Southwestern Oklahoma State University computer science and engineering students in Weatherford recently had an afternoon of discussing high performance computing. Making the field trip to the OKC metro area were (kneeling from left): Dr. Jeremy Evert and Shelby Steiner. Standing from left—Dylan Ortega, Nic Holopoff, Nic McDaniel, Camon Buller, Ryan Henson, Madison Matli, Kenny Kruckenberg, Aaron Clark, Devin Smoot, Ramone Robertson, Tyler Henson, Kali McLennan and Gerry Creager.

Southwestern Oklahoma State University computer science and engineering students in Weatherford recently had an afternoon of discussing high performance computing. Making the field trip to the OKC metro area were (kneeling from left): Dr. Jeremy Evert and Shelby Steiner. Standing from left—Dylan Ortega, Nic Holopoff, Nic McDaniel, Camon Buller, Ryan Henson, Madison Matli, Kenny Kruckenberg, Aaron Clark, Devin Smoot, Ramone Robertson, Tyler Henson, Kali McLennan and Gerry Creager.

SWOSU Computer Science Students Visit Supercomputing Center & National Weather Center

Southwestern Oklahoma State University computer science and engineering students in Weatherford recently had an afternoon of discussing high performance computing.

The 12 students traveled to Norman to visit the University of Oklahoma’s research campus to tour its data center, look at the multi-million dollar supercomputer Schooner and discuss weather forecasting software with researchers from the National Oceanic and Atmospheric Administration (NOAA).

Data Center Operations Manager Shane Smith explained the infrastructure required to support major systems providing critical services to the surrounding area. David Akins and Kali McLennan from the OU Supercomputing Center for Education and Research described the Schooner supercomputer and explained what allows it to use all 500 nodes to perform computations. Gerry Creager of the NOAA National Severe Storms Laboratory explained the software used for severe weather prediction.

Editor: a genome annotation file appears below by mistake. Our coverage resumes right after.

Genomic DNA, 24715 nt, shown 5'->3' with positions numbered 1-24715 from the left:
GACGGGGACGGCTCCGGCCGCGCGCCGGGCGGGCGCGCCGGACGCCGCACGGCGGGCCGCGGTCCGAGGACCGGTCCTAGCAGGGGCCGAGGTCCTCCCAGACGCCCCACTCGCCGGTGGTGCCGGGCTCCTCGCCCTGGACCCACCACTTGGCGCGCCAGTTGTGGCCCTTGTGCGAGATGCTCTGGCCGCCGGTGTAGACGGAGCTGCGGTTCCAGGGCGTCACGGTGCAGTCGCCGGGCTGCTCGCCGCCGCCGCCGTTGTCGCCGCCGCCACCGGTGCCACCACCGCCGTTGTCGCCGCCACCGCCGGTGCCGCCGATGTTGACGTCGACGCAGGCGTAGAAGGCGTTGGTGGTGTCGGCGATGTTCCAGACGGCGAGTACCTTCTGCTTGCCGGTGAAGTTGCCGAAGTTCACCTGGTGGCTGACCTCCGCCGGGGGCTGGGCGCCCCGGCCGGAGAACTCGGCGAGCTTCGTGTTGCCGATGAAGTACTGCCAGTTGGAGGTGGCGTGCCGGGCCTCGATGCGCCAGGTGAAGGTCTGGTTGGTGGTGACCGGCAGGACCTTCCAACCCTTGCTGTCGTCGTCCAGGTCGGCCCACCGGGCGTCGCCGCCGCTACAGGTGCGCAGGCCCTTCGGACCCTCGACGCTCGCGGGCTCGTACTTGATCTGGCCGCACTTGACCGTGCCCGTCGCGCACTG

SWOSU’s Dr. Jeremy Evert said the trip was in preparation for a SWOSU summer research project, which will allow students to benchmark weather prediction models. The SWOSU team will look at the NASA Unified Weather Research and Forecasting Model as well as the model from the National Center for Atmospheric Research. The students will examine how efficient the current software is at scaling up to larger systems. The students will also develop tutorials for running the models on smaller local machines.

The end result of the project is for the students to provide performance data using real world software on world class systems while developing meaningful job skills.

“I am thankful for all our partners across the state of Oklahoma,” Evert said. “Our students will use surplus servers from the Oklahoma State University High Performance Computing Center and pull data across a research network provided by the Oklahoma State Regents for Higher Education. Thanks to our partners at OSRHRE, OSU, OU, NOAA, and NASA, our SWOSU students are going to have a world class summer research experience.”